Bones found on Mount Lykaion – where animal offerings to Zeus were also made – but some are urging caution over how to interpret the discovery
The discovery of a 3,000-year-old skeleton in Greece has excited archeologists, who believe that the finding may confirm one of the darkest legends of antiquity.
Greece’s culture ministry announced on Wednesday that a Greek-American team of researchers had discovered the skeleton of a teenager on the side of Mount Lykaion – known to be the site of animal sacrifices to Zeus.
“Much later, sources talk about human sacrifices taking place on Lykaion,” Anna Karapanagiotou, the head of the local archeological service, told a local municipal radio. “All this will be studied.”
Mount Lykaion was associated with human sacrifice by many ancient writers, including Plato, and while it may be too early to speculate on how the teenager died, the location adds a strong connection. “It nearly seems to good to be true,” said Dr Jan N Bremmer, professor emeritus of religious studies at the University of Groningen, Netherlands, and an editor of The Strange World of Human Sacrifice.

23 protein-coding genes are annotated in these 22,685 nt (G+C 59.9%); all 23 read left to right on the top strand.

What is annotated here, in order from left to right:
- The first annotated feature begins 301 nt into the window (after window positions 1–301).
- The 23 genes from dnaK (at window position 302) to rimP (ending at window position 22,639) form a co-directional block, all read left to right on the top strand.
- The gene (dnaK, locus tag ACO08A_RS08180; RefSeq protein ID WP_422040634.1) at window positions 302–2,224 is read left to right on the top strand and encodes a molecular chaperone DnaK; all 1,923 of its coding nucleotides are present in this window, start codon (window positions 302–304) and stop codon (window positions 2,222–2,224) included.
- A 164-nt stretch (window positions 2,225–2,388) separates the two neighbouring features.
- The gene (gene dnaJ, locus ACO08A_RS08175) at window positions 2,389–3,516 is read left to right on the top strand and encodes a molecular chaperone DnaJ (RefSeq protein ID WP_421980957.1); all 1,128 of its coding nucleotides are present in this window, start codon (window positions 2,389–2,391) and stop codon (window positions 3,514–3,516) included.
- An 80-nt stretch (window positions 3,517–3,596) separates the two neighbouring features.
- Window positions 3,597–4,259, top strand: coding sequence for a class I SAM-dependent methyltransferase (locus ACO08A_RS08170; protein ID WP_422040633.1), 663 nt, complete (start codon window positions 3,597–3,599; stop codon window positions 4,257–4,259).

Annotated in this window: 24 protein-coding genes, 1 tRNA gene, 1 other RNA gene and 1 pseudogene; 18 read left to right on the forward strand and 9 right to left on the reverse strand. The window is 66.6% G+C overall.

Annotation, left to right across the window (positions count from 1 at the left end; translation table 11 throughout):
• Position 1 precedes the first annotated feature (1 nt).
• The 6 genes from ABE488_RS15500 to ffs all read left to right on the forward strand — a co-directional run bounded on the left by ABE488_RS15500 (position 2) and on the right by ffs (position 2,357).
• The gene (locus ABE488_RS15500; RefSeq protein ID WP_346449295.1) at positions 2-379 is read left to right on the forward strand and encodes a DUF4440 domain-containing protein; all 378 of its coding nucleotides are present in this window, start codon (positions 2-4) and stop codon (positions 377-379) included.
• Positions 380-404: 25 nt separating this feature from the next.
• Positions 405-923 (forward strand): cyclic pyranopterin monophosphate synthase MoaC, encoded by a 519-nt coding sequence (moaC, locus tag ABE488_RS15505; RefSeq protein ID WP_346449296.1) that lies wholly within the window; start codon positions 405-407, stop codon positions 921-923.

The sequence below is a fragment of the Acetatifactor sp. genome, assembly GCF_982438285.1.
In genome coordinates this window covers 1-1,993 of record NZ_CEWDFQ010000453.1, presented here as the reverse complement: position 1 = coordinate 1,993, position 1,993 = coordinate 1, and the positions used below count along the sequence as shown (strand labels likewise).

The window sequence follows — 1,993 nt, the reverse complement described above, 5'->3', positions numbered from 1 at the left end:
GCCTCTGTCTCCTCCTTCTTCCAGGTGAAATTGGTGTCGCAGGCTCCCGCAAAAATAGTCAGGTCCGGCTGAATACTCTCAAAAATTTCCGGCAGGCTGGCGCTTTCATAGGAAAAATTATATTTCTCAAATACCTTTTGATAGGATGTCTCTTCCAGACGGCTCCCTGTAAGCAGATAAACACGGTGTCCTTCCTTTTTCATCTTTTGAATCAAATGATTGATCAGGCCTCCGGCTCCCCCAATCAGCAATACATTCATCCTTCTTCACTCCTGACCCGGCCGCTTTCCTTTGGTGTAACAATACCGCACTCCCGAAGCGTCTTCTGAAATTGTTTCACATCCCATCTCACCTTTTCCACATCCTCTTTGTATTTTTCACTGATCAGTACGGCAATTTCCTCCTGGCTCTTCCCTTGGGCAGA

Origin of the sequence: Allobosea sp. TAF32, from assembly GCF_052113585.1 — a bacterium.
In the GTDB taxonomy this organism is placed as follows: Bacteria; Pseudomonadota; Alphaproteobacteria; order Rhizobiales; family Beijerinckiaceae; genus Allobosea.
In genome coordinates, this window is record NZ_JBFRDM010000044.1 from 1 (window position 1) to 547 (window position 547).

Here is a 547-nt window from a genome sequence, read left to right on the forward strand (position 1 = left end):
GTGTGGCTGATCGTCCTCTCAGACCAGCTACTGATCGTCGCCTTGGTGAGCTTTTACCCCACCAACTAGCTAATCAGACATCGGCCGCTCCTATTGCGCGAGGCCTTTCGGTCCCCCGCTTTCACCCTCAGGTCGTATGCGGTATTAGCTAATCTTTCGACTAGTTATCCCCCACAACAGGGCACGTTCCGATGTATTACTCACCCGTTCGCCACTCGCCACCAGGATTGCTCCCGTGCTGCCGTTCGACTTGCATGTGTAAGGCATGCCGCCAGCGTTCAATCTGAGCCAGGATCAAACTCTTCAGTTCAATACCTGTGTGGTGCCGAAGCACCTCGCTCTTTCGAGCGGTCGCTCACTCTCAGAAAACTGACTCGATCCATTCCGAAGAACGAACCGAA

Bremmer said that until now, most studies of human sacrifice in ancient Greece had concluded that it was probably fiction. While the ancient Israelites, Romans and Egyptians engaged in human sacrifice for religious purposes, 20th-century archaeologists had thought that the practice was not common among the Greeks.
Bremmer remained somewhat skeptical about the finding and questioned whether the location influenced the interpretation.
David Gilman Romano, professor of Greek archaeology at the University of Arizona, who participated in the dig on Mount Lykaion said classical writers linked the remote peak with human sacrifice. According to legend, a young boy would be sacrificed with animals, before the human and animal meat was cooked and eaten. “Several ancient literary sources mention rumours that human sacrifice took place at the altar [of Zeus, located on the mountain’s southern peak] but up until a few weeks ago there has been no trace whatsoever of human bones discovered at the site,” said Romano.